Infinity Drive is a drive pedal used for guitars and basses that enables access to a very wide variety of tones at your fingertips. If you think of any standard overdrive pedal (think Boss OD1 or SD1) your usual controls would be volume, gain and tone (Boss OD1 doesnt have a tone control) you are limited to its tonal capabilities by the fixed clipping circuit, tone control circuit and amplification circuits. The heart of an overdrive pedal is the clipping circuit. Two diodes in opposite directions are placed between the output of an op amp and the inverting input of the same op amp. Once the output signal of the op amp exceeds the threshold voltage of the diodes the excess signal is fed to the inverting input, thus reducing the amplification factor (gain) of the op amp. Therefore the peaks and the troughs of the signal are actually rounded off. So thats how and overdrive pedal works. Infinity drive offers many different combinations of clipping circuits and tone control options to add diversity to your sound.
How is infinity drive different and how does it work?
Infinity drive consist of two sections in one pedal, namely Boost module and the Drive module.
Lets talk about the Drive module first. The drive module consist of four sections.
- Input equalizer
- Clipping section
- Output Equalizer
- High cut control
1. Input equalizer.
The Input equalizer acts as an equalizer that changes the tonal character of the output signal of the guitar before it becomes overdriven. The input equalizer helps you to effectively tighten up the bottom end of the guitar for a good rythm tone, or brighten the top end of the spectrum for a shimmering clear lead tone. Let me give you an example. If you do know a bit of music and follow several bands you may understand this a bit clearer, but I will explain what goes on. if we increase the bass end of the signal before it is overdriven, you can get a tight, booming low end rythm tone. The sound will never sound muddy like the ouput equalizer which is later to be explained, but the bass end will tighten the guitar up and give a good, dark rythm tone ( think AC/DCs Malcolm Young. Listen to Rock or Bust by AC/DC). Malcolm Young doesn't use a pedal to tighten up the bass end, but his choice of amplifiers are designed to naturally tighten up the bass and give a dark tonal character. Then say that we add a lot of middle frequencies to the input signal, we would get a fat sounding, saturated tone which is good for anything between blues and rock (think BB King, and Ritchie Blackmore). Having lots of midrange is a key element of retaining clarity under high gain settings and keep the tone lively and rich. To really sparkle up your tone you can add the treble (think Angus Young of AC/DC). Angus uses plenty of top and to achieve that fiery lead tone and have plenty of presence. And again it is Angus' choice of Amplifiers that give him that sparkly high end. However having too much treble can lead to instabitility of tone and cause a sonically unpleasant feedback compated to the feedback from lots of mids. The input equalizer offers 20dB of cut or boost of bass, middle and treble frequencies at wide bandwidths.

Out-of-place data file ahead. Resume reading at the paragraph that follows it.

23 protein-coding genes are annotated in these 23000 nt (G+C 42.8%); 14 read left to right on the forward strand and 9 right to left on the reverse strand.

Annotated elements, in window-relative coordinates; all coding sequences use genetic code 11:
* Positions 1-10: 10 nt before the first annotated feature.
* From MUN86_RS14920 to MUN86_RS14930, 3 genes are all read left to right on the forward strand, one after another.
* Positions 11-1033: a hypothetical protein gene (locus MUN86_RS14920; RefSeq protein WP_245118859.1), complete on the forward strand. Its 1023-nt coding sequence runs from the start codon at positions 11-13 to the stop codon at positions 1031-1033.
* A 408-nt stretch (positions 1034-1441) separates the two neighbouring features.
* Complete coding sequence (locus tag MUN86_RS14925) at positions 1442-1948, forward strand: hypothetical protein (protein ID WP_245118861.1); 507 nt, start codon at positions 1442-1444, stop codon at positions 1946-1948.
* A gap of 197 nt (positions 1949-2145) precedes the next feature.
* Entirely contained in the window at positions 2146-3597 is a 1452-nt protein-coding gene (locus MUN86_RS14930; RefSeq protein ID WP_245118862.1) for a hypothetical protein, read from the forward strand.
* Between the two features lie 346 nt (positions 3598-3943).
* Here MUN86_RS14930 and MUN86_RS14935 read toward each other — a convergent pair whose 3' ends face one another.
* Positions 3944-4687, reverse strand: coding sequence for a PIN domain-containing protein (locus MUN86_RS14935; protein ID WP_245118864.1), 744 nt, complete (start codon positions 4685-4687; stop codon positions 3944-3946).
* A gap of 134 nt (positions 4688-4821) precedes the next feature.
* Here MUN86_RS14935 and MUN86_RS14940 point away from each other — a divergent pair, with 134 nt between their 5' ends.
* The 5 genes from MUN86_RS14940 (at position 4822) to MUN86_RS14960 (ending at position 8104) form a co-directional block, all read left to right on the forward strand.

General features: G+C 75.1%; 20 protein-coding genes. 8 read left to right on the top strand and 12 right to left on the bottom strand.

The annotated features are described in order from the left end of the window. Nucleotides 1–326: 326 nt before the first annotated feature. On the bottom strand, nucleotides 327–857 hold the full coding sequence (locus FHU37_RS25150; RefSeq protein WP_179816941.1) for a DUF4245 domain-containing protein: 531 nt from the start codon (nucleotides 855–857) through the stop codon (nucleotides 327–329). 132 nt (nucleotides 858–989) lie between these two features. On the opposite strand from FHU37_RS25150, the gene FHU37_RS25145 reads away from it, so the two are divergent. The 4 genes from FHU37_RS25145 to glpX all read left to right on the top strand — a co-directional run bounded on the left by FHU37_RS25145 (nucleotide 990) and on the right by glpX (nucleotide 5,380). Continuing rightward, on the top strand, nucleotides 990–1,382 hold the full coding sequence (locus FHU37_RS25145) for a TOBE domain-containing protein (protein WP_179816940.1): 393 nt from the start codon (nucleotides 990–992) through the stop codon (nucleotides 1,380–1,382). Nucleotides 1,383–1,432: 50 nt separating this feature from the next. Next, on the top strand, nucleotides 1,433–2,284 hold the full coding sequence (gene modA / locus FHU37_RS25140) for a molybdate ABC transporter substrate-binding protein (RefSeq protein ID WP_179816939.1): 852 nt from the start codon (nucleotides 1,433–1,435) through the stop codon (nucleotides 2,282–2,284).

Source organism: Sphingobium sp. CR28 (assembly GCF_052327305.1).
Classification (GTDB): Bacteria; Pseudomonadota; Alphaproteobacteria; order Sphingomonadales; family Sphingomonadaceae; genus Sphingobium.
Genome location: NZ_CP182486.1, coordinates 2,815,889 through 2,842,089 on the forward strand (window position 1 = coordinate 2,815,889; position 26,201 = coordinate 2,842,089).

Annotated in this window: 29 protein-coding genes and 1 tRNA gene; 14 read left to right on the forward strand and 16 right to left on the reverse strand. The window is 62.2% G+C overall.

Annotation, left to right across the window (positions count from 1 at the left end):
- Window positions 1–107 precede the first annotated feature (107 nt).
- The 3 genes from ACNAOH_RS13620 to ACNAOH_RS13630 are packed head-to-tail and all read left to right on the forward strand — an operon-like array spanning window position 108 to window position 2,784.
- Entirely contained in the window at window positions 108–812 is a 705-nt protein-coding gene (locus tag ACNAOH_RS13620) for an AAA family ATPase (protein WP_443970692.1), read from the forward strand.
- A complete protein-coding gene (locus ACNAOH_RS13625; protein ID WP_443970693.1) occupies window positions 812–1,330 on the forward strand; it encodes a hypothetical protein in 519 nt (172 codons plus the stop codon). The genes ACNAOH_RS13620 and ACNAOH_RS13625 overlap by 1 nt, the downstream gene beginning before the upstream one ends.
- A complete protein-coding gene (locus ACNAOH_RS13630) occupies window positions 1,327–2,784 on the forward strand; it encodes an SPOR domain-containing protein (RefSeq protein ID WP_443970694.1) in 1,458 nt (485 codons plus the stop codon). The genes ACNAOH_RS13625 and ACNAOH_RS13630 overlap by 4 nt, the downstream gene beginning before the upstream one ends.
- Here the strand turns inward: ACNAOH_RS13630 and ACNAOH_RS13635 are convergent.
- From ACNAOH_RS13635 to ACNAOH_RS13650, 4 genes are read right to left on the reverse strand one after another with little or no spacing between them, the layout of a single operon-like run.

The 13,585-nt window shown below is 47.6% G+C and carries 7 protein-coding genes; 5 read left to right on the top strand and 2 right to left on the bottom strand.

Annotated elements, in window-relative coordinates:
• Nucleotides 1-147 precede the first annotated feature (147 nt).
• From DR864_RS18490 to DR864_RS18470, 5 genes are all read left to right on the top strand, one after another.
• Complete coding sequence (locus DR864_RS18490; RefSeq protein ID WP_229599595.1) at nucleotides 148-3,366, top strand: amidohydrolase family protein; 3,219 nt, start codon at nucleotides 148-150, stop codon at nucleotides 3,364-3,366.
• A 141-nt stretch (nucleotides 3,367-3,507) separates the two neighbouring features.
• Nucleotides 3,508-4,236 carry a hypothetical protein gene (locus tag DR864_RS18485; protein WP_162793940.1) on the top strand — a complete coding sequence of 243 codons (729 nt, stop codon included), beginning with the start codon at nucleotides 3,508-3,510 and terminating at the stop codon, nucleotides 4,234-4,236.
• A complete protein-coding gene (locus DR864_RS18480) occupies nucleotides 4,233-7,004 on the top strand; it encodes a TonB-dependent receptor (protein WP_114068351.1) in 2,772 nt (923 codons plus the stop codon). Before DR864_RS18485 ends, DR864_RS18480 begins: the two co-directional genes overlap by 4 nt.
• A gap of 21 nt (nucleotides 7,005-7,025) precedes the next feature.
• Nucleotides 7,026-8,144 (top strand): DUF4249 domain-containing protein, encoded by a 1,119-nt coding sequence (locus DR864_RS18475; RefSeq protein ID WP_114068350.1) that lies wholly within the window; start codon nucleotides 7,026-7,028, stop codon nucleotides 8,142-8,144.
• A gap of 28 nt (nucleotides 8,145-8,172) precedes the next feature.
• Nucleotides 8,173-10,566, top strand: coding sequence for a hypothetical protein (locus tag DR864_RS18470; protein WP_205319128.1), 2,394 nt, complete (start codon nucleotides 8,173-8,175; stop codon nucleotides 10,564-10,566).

2. Clipping section
The clipping section is the heart of any drive pedal. The clipping section takes the excess signal from the ouput of the op amp used for driving the signal and feeds it into either the inverting input, non inverting input, or the ground. If we take the output of the op amp and feed it into the inverting input via two diodes wired in parallel (one for +ve voltage and the other for -ve voltage) we effectively feed the signal above the threshold voltage (excess signal) of the diode reducing the amplification factor (gain) of the op amp. This means that when the excess signal above the threshold is fed into the inverting input, the peaks and the troughs of the signal become more rounded off and flattened. the image below shows how a sine wave is rounded of by overdriving.
Source signal is the original signal without being overdriven. Clip level is the threshold voltage of the diode (where the clipping starts) and the knee level is the new amplitude after being overdriven. the closer the knee level and the clip level are, the harsher the overdriven sound. Assymetry occurs mainly in tube ampifiers being overdriven. When a vacuum tube/valve undergoes overdrive it clips differently on either side and that resembles the clipping shown on the diagram. There are many forms and shapes of asymetric clipping but we will talk about that in a while. Asymetric clipping sounds more pleasing to the concerning ear. What if we take the excess signal and feed it into the non inverting input of the op amp we increase the amplification factor of the op amp. The op amp will amplify further and it will point the peaks and troughs of the sine wave. The below diagram will explain this.